stolidity


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See: opacity
References in classic literature ?
His stolidity had been profoundly stirred, else he would never have made up his mind to ask me unexpectedly whether I had not remarked that Falk had been casting eyes upon his niece.
Perhaps her face was rigidly set--but that marmoreal impassiveness, that magnificent stolidity, as of a wonderful statue by some great sculptor working under the curse of the gods; that imposing, unthinking stillness of her features, had till then mirrored for him the tranquil dignity of a soul of which he had thought himself--as a matter of course--the inexpugnable possessor.
The resisting power of numbers, the unattackable stolidity of a great multitude, was the haunting fear of his sinister loneliness.
The stolidity of his attitude, the big feet, the lifeless, hanging hands, the enormous bloodless cheek, the thin wisps of hair straggling down the fat nape of the neck, fascinated Razumov into a stare on the verge of horror and laughter.
Mr Flintwinch, who had spun backward some two or three yards under the impetus last given to him, brought himself up with a face completely unchanged in its stolidity except as it was affected by shortness of breath, and looked hard at Arthur.
As aspects of the young men's lives, circumstances and aspirations change, so too will their personal definition of risk which is understood as fluid and contextual, in stark contrast to the fixed, stolidity of risk as expressed in terms of the concrete outcomes of infection and conception beloved by policy makers.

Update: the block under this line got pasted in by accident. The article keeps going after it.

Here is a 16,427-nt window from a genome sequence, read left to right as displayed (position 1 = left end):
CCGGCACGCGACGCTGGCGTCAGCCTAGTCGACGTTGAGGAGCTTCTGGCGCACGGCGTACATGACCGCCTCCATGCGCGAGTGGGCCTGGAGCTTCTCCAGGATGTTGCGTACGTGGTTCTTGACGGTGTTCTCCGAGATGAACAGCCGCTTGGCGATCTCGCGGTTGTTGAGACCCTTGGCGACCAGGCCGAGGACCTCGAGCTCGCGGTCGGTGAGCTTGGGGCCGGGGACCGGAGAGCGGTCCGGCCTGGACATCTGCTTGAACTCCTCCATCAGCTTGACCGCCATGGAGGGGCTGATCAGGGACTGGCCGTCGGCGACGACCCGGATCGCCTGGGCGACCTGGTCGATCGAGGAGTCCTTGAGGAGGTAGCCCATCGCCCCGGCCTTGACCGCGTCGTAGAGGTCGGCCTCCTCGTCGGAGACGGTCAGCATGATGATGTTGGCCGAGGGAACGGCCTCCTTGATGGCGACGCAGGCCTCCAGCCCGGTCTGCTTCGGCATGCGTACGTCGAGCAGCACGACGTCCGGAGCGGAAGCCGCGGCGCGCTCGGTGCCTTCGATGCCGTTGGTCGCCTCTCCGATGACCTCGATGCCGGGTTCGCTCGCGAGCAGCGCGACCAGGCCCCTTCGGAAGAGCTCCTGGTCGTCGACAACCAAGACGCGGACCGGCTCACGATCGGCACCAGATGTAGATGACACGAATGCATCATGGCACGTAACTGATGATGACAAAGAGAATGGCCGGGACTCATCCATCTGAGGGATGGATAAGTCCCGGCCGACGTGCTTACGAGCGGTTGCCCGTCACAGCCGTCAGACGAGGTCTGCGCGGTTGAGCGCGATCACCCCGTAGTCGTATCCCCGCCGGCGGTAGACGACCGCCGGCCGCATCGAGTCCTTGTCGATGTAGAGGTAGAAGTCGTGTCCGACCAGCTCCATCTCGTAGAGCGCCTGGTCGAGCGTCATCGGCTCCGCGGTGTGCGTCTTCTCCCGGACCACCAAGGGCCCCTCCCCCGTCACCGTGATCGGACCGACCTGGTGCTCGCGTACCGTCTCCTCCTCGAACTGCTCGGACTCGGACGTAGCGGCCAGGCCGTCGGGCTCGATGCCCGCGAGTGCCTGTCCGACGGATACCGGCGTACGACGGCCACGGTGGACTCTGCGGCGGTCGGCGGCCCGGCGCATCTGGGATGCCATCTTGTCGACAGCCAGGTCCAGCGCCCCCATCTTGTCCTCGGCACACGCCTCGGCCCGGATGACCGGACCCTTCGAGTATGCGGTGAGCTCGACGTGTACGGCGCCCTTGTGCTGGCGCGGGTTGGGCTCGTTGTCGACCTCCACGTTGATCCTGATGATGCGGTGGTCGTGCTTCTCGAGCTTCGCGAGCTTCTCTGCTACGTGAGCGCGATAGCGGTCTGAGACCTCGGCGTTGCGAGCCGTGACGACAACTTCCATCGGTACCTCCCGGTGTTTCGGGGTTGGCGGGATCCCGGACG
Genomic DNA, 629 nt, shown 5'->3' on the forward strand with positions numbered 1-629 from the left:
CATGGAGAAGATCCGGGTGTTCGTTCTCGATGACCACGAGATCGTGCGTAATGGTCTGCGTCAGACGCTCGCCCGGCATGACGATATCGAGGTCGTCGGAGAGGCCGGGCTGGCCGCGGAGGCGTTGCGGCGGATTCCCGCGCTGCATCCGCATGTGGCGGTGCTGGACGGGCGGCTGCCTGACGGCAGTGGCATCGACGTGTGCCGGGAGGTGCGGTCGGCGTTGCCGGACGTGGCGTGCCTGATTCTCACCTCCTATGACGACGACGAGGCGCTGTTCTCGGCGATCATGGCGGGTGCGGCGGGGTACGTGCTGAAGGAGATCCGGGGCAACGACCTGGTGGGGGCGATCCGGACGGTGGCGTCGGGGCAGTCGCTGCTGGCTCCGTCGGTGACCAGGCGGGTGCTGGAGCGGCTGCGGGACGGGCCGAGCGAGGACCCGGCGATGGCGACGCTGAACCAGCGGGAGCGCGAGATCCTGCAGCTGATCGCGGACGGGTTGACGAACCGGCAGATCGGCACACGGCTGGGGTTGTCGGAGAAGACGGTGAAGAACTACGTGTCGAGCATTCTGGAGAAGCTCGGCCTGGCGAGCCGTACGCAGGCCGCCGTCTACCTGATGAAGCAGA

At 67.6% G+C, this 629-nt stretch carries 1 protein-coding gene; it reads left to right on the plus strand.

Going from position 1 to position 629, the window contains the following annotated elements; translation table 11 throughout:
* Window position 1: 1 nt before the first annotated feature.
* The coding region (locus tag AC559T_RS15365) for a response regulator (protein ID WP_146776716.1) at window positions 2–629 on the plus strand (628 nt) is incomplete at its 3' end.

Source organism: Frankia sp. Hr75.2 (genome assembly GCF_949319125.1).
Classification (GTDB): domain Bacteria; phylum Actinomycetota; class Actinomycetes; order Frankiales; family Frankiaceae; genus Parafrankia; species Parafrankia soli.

The little enlivening touches--the tilt of a head, a finger keeping place in the pages of a book --are replaced by stolidity.
Its unreconstructed stolidity and imperfect luxury symbolized an era just then beginning to fade.
In addition to the tendency toward in-group bias, the perceptions of positions are consistent with the role-based structural distinctions between them (Eagly & Steffen, 1984): scoring is aided by activity, aggressiveness, and creativity, in contrast to the stolidity and discipline of the defender.
But my stronger motivator was a desire to remedy my somewhat Frankensteinian corporeal stolidity.
Farther on in the show, Bather with Brown Hair (Gabrielle Drying Herself), 1909, and, more emphatically, Seated Bather, 1914, embody the weirdly attractive, inflated stolidity that was the organic outgrowth of Renoir's ideas concerning both painting and women.
Perhaps it could be that Ruth's surname of "Stone" with its own natural associations signals her underlying allegiance to Sylvie's world, while simultaneously marking her sister Lucille's stolidity.